In my post of October 12, When Things Became Even Worse, I explained how Lily ended up in an adolescent psych ward an hour away from home. The event was traumatic for our close knit, sheltered family. I was devastated and afraid for my daughter, and guilt ridden because I wasn't with her, soothing and protecting as I'd tried to do for her whole life. It hadn't yet sunk in that my parenting methods weren't adequate for Lily's needs, that the situation was beyond me.
After phoning my mom, feeling every bit a bereft child, I wandered the unfamiliar streets again, in hopes of finding a place to get coffee while waiting for mom to make the long drive. I walked for what felt like miles, finally finding an open Safeway with a Starbucks. I was pitifully grateful for an overpriced latte, but tried not to look the barista in the eye in fear that she'd know I was a negligent mom with a child in the local mental health ward. Exhausted, cold and ashamed, I walked back towards the hospital and stood in front of a Target store, an easy landmark for my mom to find.
Mom made record time and drove up before I finished my latte. I got in and asked her to drive to a remote corner of the parking lot, knowing that I was about to lose it. As she put the car into park, I let loose, sobbing and explaining what had happened. She held me, like I wanted to hold my daughter, and listened, murmuring her love and support. My mom and I aren't always close, but she was just what I needed in that moment.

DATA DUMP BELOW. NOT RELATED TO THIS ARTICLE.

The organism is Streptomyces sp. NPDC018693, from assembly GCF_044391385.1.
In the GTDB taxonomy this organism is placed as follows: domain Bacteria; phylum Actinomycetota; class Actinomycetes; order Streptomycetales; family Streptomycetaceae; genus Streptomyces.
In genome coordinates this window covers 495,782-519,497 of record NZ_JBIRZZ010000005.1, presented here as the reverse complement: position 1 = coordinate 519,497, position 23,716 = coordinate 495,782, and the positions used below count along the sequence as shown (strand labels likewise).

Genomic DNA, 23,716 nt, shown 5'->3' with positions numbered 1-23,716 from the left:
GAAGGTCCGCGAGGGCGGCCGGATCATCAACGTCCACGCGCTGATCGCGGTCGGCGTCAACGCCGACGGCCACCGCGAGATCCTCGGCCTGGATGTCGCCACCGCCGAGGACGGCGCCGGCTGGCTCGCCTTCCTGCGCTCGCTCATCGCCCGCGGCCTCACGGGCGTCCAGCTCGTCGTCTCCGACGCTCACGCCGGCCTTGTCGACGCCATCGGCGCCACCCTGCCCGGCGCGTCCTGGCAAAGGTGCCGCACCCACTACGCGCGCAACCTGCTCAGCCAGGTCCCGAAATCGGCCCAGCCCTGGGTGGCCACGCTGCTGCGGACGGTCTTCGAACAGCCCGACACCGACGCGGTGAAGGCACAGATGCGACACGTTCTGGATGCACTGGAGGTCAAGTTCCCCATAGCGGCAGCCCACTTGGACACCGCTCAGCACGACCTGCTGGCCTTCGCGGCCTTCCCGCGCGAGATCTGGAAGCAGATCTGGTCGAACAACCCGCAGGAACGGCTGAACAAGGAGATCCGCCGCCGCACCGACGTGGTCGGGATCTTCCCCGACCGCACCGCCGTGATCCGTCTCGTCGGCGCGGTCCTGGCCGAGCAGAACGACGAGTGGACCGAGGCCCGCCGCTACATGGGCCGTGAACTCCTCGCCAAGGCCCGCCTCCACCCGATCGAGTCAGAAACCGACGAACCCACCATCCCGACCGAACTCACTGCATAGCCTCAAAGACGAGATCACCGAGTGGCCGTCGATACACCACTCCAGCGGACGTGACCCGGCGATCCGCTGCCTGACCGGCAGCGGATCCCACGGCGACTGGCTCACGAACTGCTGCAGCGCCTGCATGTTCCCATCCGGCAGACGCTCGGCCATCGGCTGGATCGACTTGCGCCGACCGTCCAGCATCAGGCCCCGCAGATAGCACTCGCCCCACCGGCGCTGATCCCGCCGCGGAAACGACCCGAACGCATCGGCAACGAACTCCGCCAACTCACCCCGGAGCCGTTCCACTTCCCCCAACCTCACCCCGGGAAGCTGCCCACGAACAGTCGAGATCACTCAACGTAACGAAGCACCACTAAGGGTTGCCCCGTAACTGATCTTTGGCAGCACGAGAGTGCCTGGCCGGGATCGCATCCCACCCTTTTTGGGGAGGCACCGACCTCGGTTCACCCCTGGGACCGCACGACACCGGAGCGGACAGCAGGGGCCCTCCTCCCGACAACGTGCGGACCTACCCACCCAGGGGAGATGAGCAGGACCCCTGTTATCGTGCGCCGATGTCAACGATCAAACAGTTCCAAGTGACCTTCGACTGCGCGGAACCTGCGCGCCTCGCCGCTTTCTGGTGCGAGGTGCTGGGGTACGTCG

We drove home and I hugged my younger son before crawling into bed for a few hours sleep. During those hours, my family marshaled forces. My two older sons set up to tag team care for my youngest. My sister got on the first flight available to be with us. My oldest daughter, a child therapist in Southern California, arranged her schedule so she could fly up mid week when we expected Lily to be released.
After a short rest, I rose and made plans for the evening. The facility allowed visitation only from 6:45 to 7:45 each evening, and I wanted to leave early so we wouldn't be detained if there was a problem on the road. I packed a change of clothes for Lily, her toothbrush and vegan toothpaste, and my mom and I started out, stopping by the airport to pick up my sister on the way.
Lily didn't want to see anyone but me, but my sis and mom provided some much needed moral support for me. I signed in with the security guard, surrendered earrings, cell phone and keys before being allowed into the building. I waited with a small crowd to be let into the locked ward. During the wait, we could hear disturbing yelling and crying from the ward, along with the unmistakable sounds of someone banging on a wall. I grew more tense and worried, but worked to appear calm before being admitted for the visit. I knew that if Lily sensed my distress, it would only add to her struggle.